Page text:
Author Interviews, Environmental Risks, JAMA, Pediatrics, Toxin Research / 29.08.2018

MedicalResearch.com Interview with: [caption id="attachment_44119" align="alignleft" width="135"]Joseph M. Braun, MSPH, PhD  Associate Professor of Epidemiology Epidemiology Master's Program Director  Brown University School of Public Health Dr. Braun[/caption] Joseph M. Braun, MSPH, PhD Associate Professor of Epidemiology Epidemiology Master's Program Director Brown University School of Public Health MedicalResearch.com: What is the background for this study? Response: Childhood lead poisoning continues to be a problem in the United States and residential lead hazards are the major source of Pb exposure in young children. However, no studies have attempted to prevent exposure to lead hazards through primary prevention. Thus, we randomized 355 pregnant women to a comprehensive residential intervention and followed their children for up to 8 years to determine if childhood lead poisoning and associated cognitive deficits and behavior problems can be prevented.
Author Interviews, Cannabis, Pediatrics, Pediatrics, UCSD / 27.08.2018

MedicalResearch.com Interview with: [caption id="attachment_40908" align="alignleft" width="200"]“Cannabis sativa” by Manuel is licensed under CC BY 2.0 cannabis[/caption] Christina Chambers, PhD, MPH Principal investigator Professor in the Department of Pediatrics UC San Diego School of Medicine Drector of clinical research at Rady Children's Hospital San Diego  MedicalResearch.com: What is the background for this study? What are the main findings? Response: Although cannabis is one of the most common recreational drugs used by pregnant and breastfeeding women, there is little current research regarding potential exposure of the breastfed infant.  As a result, pediatricians are lacking concrete evidence to help support advice to breastfeeding mothers who use cannabis.  This is particularly important as cannabis products available today are substantially more potent than products available in years past. Our group in the Department of Pediatrics at the University of California San Diego (UCSD) Center for Better Beginnings was interested in first determining how much if any of the ingredients in cannabis actually transfer into breastmilk and how long these metabolites might stay in the milk after the mom’s last use.  We invited mothers who are participating in our UCSD Human Milk Research Biorepository from across the U.S. and Canada to respond to questions about use of cannabis products over the previous 14 days and to provide a breast milk sample. Fifty mothers participated in the study.  Samples were analyzed by investigators from the UCSD Skaggs School of Pharmacy. Our major finding was that low, but measurable levels of THC, the main psychoactive ingredient in cannabis, were found in about 2/3 of the samples.  Although the number of hours after mother’s last use of cannabis that THC was still measurable varied widely, the longest time since mother’s last use that THC was still present was about 6 days.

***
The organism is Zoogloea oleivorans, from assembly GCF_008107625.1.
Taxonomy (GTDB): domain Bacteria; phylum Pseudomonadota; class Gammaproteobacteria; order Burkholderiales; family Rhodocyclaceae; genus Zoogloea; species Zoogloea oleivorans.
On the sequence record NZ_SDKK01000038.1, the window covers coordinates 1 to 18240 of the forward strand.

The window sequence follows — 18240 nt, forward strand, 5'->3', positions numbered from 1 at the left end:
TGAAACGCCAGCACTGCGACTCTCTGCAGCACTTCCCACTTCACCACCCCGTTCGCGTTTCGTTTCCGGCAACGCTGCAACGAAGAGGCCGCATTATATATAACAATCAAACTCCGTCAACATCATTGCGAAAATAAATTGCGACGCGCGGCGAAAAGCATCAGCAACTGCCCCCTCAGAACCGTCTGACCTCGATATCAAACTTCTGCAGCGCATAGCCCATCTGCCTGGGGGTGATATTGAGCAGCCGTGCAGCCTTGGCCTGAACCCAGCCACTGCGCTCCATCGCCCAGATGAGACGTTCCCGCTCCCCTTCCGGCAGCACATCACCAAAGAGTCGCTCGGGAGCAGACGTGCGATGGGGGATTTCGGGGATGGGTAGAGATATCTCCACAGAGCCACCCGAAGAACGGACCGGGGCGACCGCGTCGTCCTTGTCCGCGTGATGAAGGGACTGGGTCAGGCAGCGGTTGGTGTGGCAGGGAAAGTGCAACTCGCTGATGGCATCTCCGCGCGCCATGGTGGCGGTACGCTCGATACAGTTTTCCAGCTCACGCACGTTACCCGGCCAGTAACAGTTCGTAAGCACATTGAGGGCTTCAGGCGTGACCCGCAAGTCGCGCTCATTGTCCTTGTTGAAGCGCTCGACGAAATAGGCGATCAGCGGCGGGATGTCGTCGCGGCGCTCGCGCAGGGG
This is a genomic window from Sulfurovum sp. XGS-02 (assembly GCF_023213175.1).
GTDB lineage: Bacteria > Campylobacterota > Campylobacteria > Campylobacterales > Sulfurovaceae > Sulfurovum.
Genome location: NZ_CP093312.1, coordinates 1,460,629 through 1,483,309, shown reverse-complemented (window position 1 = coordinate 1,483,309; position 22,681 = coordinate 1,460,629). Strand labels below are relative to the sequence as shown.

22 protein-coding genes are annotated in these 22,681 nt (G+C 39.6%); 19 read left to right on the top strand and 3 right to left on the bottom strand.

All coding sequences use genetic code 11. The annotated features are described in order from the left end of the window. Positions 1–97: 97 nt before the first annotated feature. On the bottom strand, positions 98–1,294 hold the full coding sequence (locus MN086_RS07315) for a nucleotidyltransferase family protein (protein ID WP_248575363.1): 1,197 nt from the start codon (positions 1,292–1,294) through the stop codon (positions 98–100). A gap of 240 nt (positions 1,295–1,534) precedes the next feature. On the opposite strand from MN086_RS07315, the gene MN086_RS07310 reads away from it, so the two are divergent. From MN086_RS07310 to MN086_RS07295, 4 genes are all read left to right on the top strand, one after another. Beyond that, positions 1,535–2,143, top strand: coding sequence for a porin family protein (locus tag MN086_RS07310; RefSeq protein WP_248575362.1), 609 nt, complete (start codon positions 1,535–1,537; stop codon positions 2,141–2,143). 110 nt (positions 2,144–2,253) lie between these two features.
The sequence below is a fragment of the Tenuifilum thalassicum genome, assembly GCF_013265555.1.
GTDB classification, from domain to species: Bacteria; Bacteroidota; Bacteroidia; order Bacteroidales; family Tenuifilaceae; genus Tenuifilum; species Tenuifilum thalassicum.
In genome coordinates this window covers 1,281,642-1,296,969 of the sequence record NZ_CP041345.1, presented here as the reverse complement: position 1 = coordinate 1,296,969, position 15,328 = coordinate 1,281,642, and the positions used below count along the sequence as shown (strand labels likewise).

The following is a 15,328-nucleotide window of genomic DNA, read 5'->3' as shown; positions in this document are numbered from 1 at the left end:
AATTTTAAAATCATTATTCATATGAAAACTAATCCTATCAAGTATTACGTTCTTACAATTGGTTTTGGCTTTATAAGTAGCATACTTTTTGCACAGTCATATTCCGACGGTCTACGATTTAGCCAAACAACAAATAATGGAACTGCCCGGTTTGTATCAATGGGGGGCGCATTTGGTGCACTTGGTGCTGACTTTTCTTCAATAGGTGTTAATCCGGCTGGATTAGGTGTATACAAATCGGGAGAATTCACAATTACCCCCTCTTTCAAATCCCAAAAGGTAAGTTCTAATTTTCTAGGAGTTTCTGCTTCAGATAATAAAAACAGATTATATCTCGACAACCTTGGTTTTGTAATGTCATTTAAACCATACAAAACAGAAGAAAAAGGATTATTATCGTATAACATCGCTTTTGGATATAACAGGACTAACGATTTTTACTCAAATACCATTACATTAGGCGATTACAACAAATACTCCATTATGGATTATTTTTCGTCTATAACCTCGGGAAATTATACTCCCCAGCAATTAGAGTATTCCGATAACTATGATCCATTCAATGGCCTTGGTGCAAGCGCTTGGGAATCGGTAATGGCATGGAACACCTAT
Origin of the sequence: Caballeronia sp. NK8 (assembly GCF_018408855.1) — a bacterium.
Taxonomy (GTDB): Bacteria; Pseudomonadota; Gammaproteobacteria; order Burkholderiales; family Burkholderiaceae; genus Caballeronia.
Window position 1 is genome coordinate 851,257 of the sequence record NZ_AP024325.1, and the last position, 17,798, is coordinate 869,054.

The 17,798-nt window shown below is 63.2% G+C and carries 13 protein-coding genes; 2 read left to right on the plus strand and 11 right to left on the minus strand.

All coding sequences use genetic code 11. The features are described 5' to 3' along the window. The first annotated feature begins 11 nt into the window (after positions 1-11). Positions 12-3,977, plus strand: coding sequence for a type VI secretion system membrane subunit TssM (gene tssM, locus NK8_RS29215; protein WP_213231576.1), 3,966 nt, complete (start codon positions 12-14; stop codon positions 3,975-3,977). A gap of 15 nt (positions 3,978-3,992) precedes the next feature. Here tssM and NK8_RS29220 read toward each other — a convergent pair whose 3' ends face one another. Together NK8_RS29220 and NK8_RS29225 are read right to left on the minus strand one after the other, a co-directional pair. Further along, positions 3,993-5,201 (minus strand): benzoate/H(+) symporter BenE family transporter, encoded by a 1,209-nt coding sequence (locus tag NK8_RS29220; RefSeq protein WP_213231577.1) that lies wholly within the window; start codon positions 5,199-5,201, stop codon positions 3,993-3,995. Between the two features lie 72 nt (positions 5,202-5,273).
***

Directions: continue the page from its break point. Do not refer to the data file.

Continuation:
Author Interviews, Blood Pressure - Hypertension, Diabetes, Pediatrics, Weight Research / 25.08.2018

MedicalResearch.com Interview with: “Chinese baby laying on a bed” by simpleinsomnia is licensed under CC BY 2.0Wanghong Xu, MD, PhD Professor of Epidemiology School of Public Health Fudan University MedicalResearch.com: What is the background for this study? What are the main findings? Response: The Developmental Origins of Health and Disease (DOHaD) hypothesis proposes that cardiovascular diseases and other chronic conditions in adulthood may be a consequence of an unfavorable intrauterine life, a relationship that is further modified by patterns of postnatal growth, environment, and lifestyle. Based on the two large-scale cohort studies, the Shanghai Women’s Health Study and the Shanghai Men’s Health Study, we observed nonlinear associations for birth weight with baseline body mass index (BMI), waist circumference (WC), waist-to-hip ratio (WHR) and waist-to-height ratio (WHtR), and low birth weight was linked with lower BMI, smaller WC, but larger WHR and WHtR. An excess risk of T2DM and hypertension was observed for low birth weight (<2500 g) versus birth weight of 2500-3499 g since baseline and since birth. The results support the DoHad hypothesis, and indicate the importance of nutrition in early life on health in Chinese population. 
Allergies, Author Interviews, CDC, Infections, Pediatrics / 25.08.2018